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Boracay, a ‘premium destination’ after rehab


By the Philippine News Agency

Iloilo City – The Department of Tourism (DOT) here is looking forward to see Boracay Island as a “premium destination” after its rehabilitation.

“I envision Boracay to be a premium destination after it is closed, and then rehabilitated and opened big time to the world tourism community. It is going to be a destination that has the class that the world expects from the best island in the world,” lawyer Helen J. Catalbas, DOT-Western Visayas regional director, said during a media briefing on “Oplan Save Boracay” Thursday. Catalbas said it will not have an image as a “cheap destination” that sometimes “eclipses the world-class facilities of the island.”

Tourism receipts reveal Boracay earned P56 billion in 2017 from the 2,001,974 tourists who visited the island paradise.

She noted that should the President approve the recommendation of an inter-agency committee to close the world-class resort island for a year does not mean it will no longer accept tourists.“It’s not totally closed to tourists, but we should inform them that they should not expect Boracay to be really orderly when they arrive,” Catalbas added.

DOT will handle how tourism “will go on or not go on” once the closure is implemented.

“The full scale closure is not feasible and I don’t think that it is the intention of the DOT,” Catalbas said.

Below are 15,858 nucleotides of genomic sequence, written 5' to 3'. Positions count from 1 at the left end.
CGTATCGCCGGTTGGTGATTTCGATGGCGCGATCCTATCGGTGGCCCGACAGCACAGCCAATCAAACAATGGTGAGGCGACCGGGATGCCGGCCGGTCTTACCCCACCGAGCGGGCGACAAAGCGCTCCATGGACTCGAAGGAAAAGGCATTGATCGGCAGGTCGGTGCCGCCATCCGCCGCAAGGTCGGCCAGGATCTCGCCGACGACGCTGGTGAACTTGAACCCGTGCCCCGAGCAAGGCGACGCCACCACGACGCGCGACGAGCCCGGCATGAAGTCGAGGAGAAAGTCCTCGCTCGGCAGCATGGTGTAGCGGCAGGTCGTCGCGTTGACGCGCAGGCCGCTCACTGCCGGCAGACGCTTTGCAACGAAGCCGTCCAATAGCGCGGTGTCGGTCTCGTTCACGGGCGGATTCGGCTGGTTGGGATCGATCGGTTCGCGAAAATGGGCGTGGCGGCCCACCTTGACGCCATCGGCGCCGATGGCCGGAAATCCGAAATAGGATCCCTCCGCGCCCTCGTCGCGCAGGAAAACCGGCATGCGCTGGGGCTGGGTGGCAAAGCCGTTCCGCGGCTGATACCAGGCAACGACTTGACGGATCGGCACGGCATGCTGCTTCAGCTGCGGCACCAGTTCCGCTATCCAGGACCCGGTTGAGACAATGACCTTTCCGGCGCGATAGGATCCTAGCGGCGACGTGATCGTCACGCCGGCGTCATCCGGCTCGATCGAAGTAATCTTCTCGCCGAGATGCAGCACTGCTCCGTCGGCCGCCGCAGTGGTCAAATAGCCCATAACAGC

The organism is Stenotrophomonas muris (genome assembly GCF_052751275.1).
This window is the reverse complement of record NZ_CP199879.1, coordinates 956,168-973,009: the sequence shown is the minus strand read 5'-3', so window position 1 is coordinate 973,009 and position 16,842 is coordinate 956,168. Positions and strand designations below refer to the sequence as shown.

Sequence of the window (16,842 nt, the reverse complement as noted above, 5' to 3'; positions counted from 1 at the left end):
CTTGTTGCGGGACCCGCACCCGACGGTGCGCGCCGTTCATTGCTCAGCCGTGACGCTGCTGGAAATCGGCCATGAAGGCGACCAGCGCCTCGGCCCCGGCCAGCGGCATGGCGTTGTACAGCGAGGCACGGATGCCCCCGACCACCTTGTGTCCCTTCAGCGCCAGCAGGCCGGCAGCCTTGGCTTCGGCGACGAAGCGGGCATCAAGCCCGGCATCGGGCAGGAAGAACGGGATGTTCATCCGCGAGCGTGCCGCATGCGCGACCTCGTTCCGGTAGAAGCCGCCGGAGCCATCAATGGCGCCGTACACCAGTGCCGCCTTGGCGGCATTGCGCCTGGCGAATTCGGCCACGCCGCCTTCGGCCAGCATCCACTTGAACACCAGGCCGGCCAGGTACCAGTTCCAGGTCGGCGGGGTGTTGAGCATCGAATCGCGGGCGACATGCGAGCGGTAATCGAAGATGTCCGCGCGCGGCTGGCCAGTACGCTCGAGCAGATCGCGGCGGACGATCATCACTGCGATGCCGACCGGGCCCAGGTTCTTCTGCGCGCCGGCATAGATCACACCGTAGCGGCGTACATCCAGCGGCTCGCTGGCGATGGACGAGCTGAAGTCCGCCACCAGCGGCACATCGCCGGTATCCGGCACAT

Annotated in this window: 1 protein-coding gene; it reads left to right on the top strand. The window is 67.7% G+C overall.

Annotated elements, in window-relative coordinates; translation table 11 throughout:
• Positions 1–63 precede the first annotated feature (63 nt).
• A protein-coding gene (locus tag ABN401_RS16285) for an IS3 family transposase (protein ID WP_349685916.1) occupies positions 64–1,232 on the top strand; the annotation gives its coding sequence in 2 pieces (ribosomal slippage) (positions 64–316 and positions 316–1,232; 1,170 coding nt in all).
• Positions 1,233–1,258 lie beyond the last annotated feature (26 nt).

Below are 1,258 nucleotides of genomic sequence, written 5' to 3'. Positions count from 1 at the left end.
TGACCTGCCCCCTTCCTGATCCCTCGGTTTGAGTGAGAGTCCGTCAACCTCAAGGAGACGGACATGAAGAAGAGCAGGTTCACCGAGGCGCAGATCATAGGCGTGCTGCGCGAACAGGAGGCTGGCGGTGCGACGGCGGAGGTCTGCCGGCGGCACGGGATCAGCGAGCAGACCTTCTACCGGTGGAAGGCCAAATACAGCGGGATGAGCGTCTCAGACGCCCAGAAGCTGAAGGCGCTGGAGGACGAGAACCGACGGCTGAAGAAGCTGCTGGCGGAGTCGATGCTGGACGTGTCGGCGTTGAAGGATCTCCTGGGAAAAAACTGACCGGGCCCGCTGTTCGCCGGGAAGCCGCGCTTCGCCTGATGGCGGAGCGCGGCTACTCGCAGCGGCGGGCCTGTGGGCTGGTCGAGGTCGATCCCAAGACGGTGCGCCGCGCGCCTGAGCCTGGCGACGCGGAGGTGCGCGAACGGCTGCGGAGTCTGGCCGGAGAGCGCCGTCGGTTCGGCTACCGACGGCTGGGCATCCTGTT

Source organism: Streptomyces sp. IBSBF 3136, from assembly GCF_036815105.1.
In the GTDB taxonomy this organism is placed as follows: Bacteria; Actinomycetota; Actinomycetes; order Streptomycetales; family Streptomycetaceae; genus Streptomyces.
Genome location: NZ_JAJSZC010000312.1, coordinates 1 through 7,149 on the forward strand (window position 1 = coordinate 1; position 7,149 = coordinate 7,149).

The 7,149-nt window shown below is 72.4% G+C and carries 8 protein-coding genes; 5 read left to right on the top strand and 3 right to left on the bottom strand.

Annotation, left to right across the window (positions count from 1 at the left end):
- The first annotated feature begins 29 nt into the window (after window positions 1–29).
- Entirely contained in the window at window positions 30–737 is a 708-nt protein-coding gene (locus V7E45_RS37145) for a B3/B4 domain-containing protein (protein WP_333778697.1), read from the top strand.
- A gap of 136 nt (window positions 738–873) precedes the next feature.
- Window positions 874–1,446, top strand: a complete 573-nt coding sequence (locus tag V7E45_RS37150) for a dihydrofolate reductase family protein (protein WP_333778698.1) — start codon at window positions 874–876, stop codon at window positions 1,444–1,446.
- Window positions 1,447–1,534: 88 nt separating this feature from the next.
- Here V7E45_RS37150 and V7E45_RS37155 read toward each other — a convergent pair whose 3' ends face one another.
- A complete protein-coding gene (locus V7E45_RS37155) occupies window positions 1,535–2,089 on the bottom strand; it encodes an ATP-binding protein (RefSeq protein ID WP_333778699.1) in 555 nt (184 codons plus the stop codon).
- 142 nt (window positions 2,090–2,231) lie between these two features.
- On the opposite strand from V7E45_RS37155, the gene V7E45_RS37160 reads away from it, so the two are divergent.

Once the closure is approved, violators would be closed down but compliant establishments will continue to operate, she added.

Job fairs

A monitoring of accommodation booking from Feb. 12 until March 15 by the Boracay Field Office of DOT 6 (Western Visayas) showed that only 16 hotels/resorts had reported cancellations. These are mostly small or those with less than 50 rooms and mostly unaccredited.

The cancellations involved 81 rooms with 254 estimated guests.

However, based on initial findings, the cancellations were “insignificant and may not be related to the pronouncement of the President.”

No flights have been cancelled at the Kalibo and Caticlan airports, and operation of  roll on–roll off (RO-RO) vessels continues.

The Kalibo International Airport is connected to at least 10 international airports in mainland China, aside from its domestic flight accommodations.

Catalbas said they could not yet determine how many percent of the 19,031 workers in Boracay as of 2017 would be displaced once the closure proceeds.

The Department of Labor and Employment has said it is ready to assist workers who would be displaced through its package of services like job facilitation, livelihood and emergency employment and skills upgrading and retooling with the support of  the Technical Education and Skills Development Authority (TESDA).

DOLE Regional Director Johnson Cañete said two job fairs will be held on April 26 and June 15 in Kalibo and Malay, respectively.

The Boracay Industry Tripartite Council said displaced workers would be hired by members not affected by the closure.

Boracay last year contributed 34 percent of the total tourist arrivals in Western Visayas and almost one to six million foreign tourists in the country.

“Sustainability development goes beyond the monetary side. That is for the long term,” Catalbas said.

She said Boracay is “bursting at the seams” and without any “drastic move”, it would “not last for 10 years.”

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